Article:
When refining for publication, ask yourself: What am I bringing to the conversations that is new? This can come from novelty or exceeding state-of-the-art methods. Reinforcing this question throughout refinement is critical for successfully publishing.
The next step is to find the right journal or conference to publish to. Unlike most science fields, CS and AI tend to value conference submissions over journal submissions due to the publication turnaround time and higher visibility within the field. Conferences are fun and allow you to network with other like-minded individuals.
In Computer Vision, you’ll find conferences of all sizes happening at different times throughout the year. Top conferences include CVPR, ICCV, and ECCV, but due to their popularity, it might be challenging to get a successful submission. Because many students choose to do an application-based project, consider niche conferences depending on your project’s topic. For instance, teams who developed a model to determine student engagement in the classroom might consider submitting to AIED. Talking to your mentors might also help narrow down the specific method or venue of publication. Keep in mind that Stanford does offer some travel grants.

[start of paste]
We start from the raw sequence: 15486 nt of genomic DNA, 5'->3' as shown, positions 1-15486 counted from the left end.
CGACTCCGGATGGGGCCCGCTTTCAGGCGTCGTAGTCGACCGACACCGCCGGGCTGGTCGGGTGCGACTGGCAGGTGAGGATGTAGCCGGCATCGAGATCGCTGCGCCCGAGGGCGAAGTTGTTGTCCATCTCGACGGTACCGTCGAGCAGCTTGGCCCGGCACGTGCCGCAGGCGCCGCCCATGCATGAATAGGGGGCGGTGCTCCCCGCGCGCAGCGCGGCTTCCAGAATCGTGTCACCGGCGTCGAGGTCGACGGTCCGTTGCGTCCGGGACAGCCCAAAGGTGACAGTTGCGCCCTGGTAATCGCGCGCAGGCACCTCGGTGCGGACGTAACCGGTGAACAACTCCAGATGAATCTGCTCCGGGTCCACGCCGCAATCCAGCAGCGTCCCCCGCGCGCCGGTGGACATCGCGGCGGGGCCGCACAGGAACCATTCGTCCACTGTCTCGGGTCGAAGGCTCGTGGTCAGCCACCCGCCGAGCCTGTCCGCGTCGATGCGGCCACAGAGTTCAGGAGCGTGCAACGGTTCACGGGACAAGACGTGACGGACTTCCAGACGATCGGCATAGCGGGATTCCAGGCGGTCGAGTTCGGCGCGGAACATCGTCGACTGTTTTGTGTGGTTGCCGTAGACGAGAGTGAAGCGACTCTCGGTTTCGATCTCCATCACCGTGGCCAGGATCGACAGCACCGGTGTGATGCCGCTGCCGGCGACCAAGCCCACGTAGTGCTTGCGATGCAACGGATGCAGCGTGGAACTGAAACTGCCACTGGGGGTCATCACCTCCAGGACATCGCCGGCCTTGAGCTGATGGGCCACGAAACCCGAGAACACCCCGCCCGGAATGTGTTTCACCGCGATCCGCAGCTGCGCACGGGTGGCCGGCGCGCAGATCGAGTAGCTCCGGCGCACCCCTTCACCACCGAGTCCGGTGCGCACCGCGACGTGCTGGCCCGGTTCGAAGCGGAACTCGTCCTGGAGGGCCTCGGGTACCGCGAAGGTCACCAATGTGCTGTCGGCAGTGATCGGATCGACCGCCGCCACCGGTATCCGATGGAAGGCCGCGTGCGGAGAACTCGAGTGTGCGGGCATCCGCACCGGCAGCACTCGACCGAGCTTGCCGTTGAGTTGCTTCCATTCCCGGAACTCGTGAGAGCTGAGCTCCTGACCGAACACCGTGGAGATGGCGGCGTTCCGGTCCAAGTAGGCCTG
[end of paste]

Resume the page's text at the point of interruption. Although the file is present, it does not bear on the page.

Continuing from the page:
Iterating over the work is essential for creating publication-quality work. Improving the writing, optimizing the code, and making quality figures are vital points to consider. Reference the work of experts and reach out for advice. Dr. Juan Carlos Niebles’ publications page is a good example.
Publications are a lengthy process, partly due to peer review. Review your submission for possible ambiguous areas or claims that are unsubstantiated. Ensure you are clear with your experiment parameters and ask someone outside your team to review the paper.